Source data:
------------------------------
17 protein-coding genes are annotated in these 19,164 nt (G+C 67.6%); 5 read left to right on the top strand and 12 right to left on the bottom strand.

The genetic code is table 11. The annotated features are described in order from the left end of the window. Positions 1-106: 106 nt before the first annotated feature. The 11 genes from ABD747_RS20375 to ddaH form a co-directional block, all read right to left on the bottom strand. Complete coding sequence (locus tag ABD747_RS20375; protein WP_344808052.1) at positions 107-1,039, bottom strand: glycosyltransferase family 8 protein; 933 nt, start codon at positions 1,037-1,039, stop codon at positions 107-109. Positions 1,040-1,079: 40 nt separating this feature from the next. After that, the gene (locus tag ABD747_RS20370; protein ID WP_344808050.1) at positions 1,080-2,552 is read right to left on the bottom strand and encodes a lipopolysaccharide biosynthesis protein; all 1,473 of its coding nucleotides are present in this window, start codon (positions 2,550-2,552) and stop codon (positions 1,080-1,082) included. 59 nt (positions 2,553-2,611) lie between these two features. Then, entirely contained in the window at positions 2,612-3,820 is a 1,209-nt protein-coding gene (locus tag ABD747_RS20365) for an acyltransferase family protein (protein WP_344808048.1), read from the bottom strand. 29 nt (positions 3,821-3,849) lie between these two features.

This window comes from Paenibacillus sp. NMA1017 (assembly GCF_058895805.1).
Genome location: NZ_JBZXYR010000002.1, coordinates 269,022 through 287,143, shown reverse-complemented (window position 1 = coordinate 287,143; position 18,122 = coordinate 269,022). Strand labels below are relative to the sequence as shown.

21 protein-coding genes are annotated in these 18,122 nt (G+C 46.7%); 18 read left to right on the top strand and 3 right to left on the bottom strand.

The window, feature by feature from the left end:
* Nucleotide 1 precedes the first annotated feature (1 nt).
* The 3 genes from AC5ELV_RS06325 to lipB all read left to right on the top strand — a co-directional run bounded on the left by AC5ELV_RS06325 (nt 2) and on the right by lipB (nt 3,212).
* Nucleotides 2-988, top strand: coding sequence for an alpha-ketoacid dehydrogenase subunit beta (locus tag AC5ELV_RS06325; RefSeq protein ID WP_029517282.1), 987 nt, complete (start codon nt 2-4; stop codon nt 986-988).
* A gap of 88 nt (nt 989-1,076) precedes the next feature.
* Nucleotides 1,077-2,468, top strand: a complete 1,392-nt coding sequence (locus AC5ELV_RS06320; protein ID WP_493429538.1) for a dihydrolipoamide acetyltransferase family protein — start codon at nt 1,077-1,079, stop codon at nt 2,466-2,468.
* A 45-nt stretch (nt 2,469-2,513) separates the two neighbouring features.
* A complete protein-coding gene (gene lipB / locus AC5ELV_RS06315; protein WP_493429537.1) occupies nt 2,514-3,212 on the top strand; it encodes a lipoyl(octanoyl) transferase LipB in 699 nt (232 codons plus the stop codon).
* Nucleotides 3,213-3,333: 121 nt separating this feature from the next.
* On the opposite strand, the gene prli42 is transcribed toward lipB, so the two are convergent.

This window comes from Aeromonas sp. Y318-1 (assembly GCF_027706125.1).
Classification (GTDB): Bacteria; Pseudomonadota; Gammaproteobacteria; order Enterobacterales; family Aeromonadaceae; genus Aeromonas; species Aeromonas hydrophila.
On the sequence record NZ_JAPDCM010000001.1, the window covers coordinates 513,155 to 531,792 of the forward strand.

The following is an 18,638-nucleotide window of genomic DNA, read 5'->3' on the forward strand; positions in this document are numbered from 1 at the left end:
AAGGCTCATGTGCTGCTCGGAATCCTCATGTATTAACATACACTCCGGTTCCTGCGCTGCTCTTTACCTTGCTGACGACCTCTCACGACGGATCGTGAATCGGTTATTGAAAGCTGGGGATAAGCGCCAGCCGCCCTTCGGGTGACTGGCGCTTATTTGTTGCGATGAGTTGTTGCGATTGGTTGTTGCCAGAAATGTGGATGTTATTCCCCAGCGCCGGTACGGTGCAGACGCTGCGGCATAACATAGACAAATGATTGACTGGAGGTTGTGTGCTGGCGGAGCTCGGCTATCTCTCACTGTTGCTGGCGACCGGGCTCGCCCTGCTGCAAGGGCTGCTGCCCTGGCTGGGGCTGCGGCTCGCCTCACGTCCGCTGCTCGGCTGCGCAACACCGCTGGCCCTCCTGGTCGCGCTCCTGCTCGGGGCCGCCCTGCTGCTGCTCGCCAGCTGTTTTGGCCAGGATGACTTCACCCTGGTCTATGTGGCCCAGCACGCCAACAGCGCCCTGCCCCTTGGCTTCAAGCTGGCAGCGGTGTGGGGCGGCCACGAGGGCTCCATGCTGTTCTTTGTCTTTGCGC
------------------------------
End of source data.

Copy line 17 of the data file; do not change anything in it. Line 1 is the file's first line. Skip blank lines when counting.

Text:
Classification (GTDB): Bacteria; Pseudomonadota; Gammaproteobacteria; order Enterobacterales; family Aeromonadaceae; genus Aeromonas; species Aeromonas hydrophila.